To dispose of high-level heat-generating radioactive waste (HLW), a three barrier system is employed, it comprises of:

  • The canister, encapsulates the vitrified HLW which is organised in arrays of cladding tubes to diffuse heat effectively. A cast iron insert protects the canister from mechanical stress and an outer copper envelope prevents corrosion.
  • The buffer, made of bentonite, a clay-based material which surrounds the canister. The buffer swells in the presence of water to provide a mechanical support pressure onto the walls of the deposition hole, allowing the excavation to withstand the in-situ and thermal stress. The role of the buffer is to delay any eventual radionuclide release from the canister.
  • The host rock. The surrounding rock formation prevents radionuclide release upwards into the biosphere and also provides a stable chemical and mechanical environment for the engineered barrier. Hence the rock formation must be of low permeability as well as seismically inactive.

The three-barrier system (SKB, 2000).

The term “coupled processes” means that processes are interdependent and that a change occurring in one of them impacts directly and indirectly the others. Thermo-Hydro- Mechanical and Chemical coupled processes (THMC) are acknowledged by the international waste management community to have a significant long-term impact on the three-barrier system and are widely recognized to be of critical importance on post-closure safety of GDFs (Geological Disposal Facility).

Thermo-hydro-mechanical coupled processes chart (Joulin, 2019).


The modelling approach employed for THM coupling possess in the fluid-solid coupling framework has a number of key capabilities:

  • Three-dimensional modelling: using all three dimensions allows to model the multi-barrier system with all its degrees of freedom. 3-D also provides insight into the extent of fracturing induced by heating and the associated changes in hydraulic properties.
  • Multiphase flow: the consideration of gaseous and liquid phases flowing in the rock mass and buffer is mandatory for the assessment of the THM state of the multi-barrier system.
  • Heterogeneity modelling: rock masses have complex and non-uniform properties that may differ by orders of magnitude. If such heterogeneities are known, it is important that they are taken into account in the modelling input.
  • Multi-material modelling: to capture the THM behaviour of the multi-barrier system, all materials, i.e. canister, buffer and host rock must be represented. Each of them having their own THM properties and boundary conditions.
  • Implicit solvers: such solving methods produce results with no time step restriction, they are said to be unconditionally stable. They are indispensable for post-closure simulations as the time scales at play are relatively large (hundred and up to thousands of years).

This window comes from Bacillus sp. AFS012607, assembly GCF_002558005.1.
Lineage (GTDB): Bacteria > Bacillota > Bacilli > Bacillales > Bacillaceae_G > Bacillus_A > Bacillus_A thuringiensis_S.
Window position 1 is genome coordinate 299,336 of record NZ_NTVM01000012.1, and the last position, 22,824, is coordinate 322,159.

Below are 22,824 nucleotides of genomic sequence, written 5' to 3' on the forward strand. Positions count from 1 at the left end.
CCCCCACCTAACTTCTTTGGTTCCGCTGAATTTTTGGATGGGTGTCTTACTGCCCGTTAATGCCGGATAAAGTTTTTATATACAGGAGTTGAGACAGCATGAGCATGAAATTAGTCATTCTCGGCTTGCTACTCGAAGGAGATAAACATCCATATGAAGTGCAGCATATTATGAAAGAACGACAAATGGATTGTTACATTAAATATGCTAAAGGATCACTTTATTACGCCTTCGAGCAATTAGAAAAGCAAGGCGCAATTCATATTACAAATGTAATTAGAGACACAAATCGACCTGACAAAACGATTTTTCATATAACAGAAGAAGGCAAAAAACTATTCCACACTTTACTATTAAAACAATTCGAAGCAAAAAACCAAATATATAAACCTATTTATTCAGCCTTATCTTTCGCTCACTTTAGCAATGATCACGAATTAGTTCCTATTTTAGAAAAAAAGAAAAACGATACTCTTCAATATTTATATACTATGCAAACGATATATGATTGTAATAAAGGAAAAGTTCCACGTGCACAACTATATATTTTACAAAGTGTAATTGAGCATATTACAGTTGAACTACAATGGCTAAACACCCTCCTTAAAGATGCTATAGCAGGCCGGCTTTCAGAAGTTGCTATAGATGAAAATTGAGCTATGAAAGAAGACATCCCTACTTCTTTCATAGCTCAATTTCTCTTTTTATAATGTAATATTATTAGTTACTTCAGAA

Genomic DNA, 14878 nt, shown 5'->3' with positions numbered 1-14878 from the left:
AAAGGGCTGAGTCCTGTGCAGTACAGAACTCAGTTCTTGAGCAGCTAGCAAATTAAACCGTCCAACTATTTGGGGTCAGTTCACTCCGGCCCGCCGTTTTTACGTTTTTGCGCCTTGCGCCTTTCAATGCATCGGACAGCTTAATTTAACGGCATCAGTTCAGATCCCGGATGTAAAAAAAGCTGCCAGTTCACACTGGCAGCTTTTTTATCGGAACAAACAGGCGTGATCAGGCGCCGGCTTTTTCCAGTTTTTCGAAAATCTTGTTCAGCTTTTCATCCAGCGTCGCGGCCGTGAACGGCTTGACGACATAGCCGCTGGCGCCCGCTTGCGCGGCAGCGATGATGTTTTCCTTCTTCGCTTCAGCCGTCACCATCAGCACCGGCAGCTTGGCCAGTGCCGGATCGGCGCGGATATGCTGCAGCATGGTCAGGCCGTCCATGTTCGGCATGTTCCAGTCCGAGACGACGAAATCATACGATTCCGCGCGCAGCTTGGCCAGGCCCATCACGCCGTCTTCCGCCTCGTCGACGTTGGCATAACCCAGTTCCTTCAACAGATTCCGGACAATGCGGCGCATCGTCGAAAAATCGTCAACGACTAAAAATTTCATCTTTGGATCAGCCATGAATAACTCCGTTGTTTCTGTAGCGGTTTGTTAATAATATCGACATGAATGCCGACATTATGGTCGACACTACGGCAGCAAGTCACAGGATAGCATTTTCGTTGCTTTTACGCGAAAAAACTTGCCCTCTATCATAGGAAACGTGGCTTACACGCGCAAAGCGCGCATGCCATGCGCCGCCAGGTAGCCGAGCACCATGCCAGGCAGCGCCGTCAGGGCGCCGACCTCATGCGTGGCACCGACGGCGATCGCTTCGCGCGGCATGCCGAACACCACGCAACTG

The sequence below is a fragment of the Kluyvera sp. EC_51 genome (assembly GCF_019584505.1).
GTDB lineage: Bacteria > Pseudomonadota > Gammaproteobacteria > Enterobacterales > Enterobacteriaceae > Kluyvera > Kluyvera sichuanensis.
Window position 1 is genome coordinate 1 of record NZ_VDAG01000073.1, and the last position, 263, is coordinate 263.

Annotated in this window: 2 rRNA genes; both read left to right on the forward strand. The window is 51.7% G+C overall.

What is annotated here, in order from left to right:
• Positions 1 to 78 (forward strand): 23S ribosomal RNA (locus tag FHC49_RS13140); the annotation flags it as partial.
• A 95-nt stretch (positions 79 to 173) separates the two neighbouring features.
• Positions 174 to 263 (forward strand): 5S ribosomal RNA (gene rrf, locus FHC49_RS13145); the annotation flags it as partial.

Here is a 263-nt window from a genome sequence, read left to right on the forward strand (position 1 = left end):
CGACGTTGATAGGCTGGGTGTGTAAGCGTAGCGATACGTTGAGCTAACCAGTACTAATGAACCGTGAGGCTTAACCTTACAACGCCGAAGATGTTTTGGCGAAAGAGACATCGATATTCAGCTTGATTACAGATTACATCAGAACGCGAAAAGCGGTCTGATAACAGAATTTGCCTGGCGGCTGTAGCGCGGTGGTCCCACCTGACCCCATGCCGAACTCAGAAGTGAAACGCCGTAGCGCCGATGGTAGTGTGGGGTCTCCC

• Discontinuity modelling: Single fractures and fracture networks present in the rock mass are one of the most influential features to affect safety. They have a considerable impact on the stress response of the rock mass, on the potential of radionuclides transport.

Fluidity (IC-FERST), the fluid solver models the hydraulic processes with a continuum approach while Solidity employs a continuum approach for the modelling of the fractured rock mass and a discontinuum for the fracturing process. The thermal processes can be handled in both Fluidity and Solidity. The fluid and the solid mesh are super-imposed and communicate information on the coupled processes at specific time intervals via a mesh-to-mesh interpolation scheme (see fluid-solid coupling). The Fluidity-Solidity architecture benefits from a mature computational fluid dynamics technology for flow in porous and fractured media on one side and from a geo-mechanical tool widely applied to fracturing problems on the other side.

Coupling scheme between the fluid and the solid solvers. Thermal and hydraulic processes are calculated on in an implicit time loop while mechanical processes are solved on a quasi-static loop. THM coupled information is exchanged at specific time intervals (Joulin, 2019)

Superimposed fluid (light grey) and solid (dark grey) domains (Joulin, 2019)

Simulation results of the evolution of saturation over time in the deposition hole and tunnel with the fluid solver (Joulin, 2019)

Evolution of the temperature distribution in the fluid solver (Joulin, 2019)

Associated stress variation from the initial in-situ conditions, during heating and cooling with Solidity (Joulin, 2019)


  • Joulin C, Thermo-Hydro-Mechanical Coupling within a Geomechanical Multiphase Model Framework with special reference to Fractured Rock Masses in the Vicinity of a Geological Disposal Facility for Radioactive Waste. PhD thesis, Imperial College London.